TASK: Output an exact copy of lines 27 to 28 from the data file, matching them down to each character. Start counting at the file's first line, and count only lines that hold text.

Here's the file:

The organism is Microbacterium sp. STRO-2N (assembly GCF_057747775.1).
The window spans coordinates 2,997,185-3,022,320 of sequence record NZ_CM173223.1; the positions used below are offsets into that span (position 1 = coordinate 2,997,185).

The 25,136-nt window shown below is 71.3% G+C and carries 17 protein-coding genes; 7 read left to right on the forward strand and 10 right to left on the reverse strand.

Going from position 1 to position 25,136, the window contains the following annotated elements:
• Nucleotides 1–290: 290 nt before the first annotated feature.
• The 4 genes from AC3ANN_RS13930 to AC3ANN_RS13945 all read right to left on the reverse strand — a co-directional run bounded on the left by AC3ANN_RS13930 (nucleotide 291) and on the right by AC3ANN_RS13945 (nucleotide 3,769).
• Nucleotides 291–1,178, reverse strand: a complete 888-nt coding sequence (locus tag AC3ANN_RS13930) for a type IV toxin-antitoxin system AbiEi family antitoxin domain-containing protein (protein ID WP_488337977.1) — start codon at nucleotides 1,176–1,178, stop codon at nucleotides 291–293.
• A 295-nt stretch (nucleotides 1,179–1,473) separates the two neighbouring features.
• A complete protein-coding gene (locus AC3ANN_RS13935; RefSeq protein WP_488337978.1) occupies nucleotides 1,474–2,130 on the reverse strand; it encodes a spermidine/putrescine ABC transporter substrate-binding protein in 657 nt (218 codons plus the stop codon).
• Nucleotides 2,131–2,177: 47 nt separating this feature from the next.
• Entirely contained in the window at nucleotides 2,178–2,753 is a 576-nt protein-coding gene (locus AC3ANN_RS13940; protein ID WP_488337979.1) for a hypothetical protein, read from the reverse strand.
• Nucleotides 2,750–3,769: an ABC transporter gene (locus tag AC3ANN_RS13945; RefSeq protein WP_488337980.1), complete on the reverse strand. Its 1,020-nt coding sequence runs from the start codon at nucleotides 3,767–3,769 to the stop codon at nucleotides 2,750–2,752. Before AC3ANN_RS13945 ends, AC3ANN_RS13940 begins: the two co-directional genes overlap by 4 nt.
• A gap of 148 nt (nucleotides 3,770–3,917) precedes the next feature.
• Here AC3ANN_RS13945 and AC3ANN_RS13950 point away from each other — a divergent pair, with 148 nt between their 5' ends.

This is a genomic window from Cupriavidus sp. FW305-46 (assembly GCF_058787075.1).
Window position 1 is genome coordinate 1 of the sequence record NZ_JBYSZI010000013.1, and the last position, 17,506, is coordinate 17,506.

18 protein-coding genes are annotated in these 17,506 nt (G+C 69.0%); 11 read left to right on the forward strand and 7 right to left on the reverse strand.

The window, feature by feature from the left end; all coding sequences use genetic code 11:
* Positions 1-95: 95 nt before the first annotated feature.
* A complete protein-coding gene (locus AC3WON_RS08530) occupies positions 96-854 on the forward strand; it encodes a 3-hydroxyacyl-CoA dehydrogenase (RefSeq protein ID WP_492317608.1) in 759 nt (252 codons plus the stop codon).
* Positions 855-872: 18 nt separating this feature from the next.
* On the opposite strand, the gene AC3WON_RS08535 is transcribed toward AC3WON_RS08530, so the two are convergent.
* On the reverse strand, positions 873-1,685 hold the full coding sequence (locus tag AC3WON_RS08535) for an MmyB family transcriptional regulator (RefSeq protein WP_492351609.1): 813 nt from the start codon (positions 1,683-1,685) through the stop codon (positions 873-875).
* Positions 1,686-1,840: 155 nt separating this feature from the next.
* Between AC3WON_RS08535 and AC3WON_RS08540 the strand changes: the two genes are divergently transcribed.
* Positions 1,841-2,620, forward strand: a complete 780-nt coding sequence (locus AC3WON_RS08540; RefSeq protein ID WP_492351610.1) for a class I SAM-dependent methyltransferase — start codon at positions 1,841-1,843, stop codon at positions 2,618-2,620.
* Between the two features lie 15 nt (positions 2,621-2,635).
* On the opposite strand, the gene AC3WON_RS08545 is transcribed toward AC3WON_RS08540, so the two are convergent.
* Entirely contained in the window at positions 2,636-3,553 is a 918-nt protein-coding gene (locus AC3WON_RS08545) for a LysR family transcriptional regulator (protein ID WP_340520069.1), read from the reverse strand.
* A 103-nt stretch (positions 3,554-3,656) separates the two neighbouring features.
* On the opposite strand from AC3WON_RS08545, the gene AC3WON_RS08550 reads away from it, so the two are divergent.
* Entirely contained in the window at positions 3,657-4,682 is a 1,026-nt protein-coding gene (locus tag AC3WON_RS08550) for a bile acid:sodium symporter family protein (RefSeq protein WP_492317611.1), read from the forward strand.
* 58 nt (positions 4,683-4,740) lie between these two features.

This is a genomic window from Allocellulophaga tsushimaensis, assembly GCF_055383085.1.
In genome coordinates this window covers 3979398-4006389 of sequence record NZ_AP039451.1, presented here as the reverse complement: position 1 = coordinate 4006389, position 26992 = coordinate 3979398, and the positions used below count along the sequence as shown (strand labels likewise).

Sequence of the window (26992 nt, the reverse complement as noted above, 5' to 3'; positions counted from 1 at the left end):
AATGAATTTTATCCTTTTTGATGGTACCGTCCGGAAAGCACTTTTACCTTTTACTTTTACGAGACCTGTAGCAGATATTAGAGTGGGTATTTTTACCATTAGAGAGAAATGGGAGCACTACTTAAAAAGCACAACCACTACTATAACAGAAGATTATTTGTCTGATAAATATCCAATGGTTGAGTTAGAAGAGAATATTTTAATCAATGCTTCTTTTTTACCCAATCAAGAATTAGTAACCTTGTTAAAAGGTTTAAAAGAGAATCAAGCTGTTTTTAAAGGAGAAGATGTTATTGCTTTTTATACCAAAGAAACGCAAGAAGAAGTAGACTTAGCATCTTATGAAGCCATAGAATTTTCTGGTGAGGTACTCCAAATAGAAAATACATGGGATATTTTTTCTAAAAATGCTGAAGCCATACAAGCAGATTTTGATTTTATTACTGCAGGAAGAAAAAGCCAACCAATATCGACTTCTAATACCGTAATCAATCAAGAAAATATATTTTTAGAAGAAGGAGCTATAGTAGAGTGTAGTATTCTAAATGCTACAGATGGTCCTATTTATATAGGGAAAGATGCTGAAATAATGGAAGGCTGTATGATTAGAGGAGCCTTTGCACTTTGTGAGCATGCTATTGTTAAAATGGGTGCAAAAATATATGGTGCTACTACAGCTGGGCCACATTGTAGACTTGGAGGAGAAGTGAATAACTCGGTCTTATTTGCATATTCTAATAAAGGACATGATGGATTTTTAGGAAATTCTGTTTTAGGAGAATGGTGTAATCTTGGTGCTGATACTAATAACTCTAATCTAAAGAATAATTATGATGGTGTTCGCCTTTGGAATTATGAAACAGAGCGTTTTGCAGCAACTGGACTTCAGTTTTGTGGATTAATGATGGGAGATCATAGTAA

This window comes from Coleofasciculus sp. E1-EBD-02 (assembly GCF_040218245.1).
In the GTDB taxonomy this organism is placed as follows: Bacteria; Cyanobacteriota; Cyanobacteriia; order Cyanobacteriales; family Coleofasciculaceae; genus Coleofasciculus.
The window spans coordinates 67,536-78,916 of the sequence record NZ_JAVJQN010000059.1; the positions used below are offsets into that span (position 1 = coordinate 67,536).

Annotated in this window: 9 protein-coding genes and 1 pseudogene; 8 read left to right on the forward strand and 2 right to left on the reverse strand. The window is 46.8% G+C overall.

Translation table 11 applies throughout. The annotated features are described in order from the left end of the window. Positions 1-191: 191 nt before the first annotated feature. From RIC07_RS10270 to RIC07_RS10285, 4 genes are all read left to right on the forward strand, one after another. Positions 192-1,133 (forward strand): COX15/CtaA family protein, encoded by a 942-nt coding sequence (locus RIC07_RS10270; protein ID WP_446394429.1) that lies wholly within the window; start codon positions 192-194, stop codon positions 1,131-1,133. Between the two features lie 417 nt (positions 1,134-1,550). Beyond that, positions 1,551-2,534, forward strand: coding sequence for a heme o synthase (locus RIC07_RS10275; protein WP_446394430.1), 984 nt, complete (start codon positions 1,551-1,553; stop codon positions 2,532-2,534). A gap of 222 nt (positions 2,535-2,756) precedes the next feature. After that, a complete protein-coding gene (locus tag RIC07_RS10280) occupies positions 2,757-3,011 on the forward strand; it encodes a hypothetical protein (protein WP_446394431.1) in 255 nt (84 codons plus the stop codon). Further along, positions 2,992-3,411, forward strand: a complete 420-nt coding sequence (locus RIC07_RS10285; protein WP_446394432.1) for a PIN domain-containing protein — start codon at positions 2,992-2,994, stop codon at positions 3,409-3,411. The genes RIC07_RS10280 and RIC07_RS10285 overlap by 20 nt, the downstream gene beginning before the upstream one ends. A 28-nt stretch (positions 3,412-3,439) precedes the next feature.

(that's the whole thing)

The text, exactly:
* Between the two features lie 15 nt (positions 2,621-2,635).
* On the opposite strand, the gene AC3WON_RS08545 is transcribed toward AC3WON_RS08540, so the two are convergent.